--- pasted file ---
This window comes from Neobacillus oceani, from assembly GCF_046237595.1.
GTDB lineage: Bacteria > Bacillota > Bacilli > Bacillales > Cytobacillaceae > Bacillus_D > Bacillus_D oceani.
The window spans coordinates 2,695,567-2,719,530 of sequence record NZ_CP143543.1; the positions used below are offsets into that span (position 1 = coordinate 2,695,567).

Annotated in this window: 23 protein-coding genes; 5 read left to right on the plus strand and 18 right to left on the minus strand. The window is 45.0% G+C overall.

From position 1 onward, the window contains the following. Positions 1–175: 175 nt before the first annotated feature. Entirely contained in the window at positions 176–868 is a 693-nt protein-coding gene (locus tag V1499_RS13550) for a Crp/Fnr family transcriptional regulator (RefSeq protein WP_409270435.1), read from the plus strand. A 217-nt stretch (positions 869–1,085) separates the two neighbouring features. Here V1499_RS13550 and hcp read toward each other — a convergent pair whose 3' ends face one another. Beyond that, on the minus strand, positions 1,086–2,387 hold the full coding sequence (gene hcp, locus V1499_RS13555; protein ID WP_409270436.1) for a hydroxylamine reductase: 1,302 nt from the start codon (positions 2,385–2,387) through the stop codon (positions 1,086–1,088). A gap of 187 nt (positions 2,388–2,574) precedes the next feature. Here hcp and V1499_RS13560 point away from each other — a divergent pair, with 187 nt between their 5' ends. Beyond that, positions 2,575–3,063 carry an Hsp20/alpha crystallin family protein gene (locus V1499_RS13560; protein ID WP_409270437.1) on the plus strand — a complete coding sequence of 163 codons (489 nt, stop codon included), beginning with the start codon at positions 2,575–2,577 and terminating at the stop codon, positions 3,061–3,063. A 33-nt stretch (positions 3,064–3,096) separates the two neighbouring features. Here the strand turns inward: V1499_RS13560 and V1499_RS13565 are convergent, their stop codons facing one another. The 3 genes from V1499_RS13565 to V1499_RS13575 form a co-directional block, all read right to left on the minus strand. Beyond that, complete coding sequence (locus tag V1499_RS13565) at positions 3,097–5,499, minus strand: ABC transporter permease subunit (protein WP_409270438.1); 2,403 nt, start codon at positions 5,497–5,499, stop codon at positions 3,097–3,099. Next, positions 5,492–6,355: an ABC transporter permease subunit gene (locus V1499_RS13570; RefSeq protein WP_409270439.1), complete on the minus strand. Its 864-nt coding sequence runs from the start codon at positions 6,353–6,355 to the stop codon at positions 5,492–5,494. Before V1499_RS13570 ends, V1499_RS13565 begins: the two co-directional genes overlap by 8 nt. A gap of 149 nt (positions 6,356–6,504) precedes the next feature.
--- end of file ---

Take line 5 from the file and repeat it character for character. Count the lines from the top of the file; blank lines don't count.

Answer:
From position 1 onward, the window contains the following. Positions 1–175: 175 nt before the first annotated feature. Entirely contained in the window at positions 176–868 is a 693-nt protein-coding gene (locus tag V1499_RS13550) for a Crp/Fnr family transcriptional regulator (RefSeq protein WP_409270435.1), read from the plus strand. A 217-nt stretch (positions 869–1,085) separates the two neighbouring features. Here V1499_RS13550 and hcp read toward each other — a convergent pair whose 3' ends face one another. Beyond that, on the minus strand, positions 1,086–2,387 hold the full coding sequence (gene hcp, locus V1499_RS13555; protein ID WP_409270436.1) for a hydroxylamine reductase: 1,302 nt from the start codon (positions 2,385–2,387) through the stop codon (positions 1,086–1,088). A gap of 187 nt (positions 2,388–2,574) precedes the next feature. Here hcp and V1499_RS13560 point away from each other — a divergent pair, with 187 nt between their 5' ends. Beyond that, positions 2,575–3,063 carry an Hsp20/alpha crystallin family protein gene (locus V1499_RS13560; protein ID WP_409270437.1) on the plus strand — a complete coding sequence of 163 codons (489 nt, stop codon included), beginning with the start codon at positions 2,575–2,577 and terminating at the stop codon, positions 3,061–3,063. A 33-nt stretch (positions 3,064–3,096) separates the two neighbouring features. Here the strand turns inward: V1499_RS13560 and V1499_RS13565 are convergent, their stop codons facing one another. The 3 genes from V1499_RS13565 to V1499_RS13575 form a co-directional block, all read right to left on the minus strand. Beyond that, complete coding sequence (locus tag V1499_RS13565) at positions 3,097–5,499, minus strand: ABC transporter permease subunit (protein WP_409270438.1); 2,403 nt, start codon at positions 5,497–5,499, stop codon at positions 3,097–3,099. Next, positions 5,492–6,355: an ABC transporter permease subunit gene (locus V1499_RS13570; RefSeq protein WP_409270439.1), complete on the minus strand. Its 864-nt coding sequence runs from the start codon at positions 6,353–6,355 to the stop codon at positions 5,492–5,494. Before V1499_RS13570 ends, V1499_RS13565 begins: the two co-directional genes overlap by 8 nt. A gap of 149 nt (positions 6,356–6,504) precedes the next feature.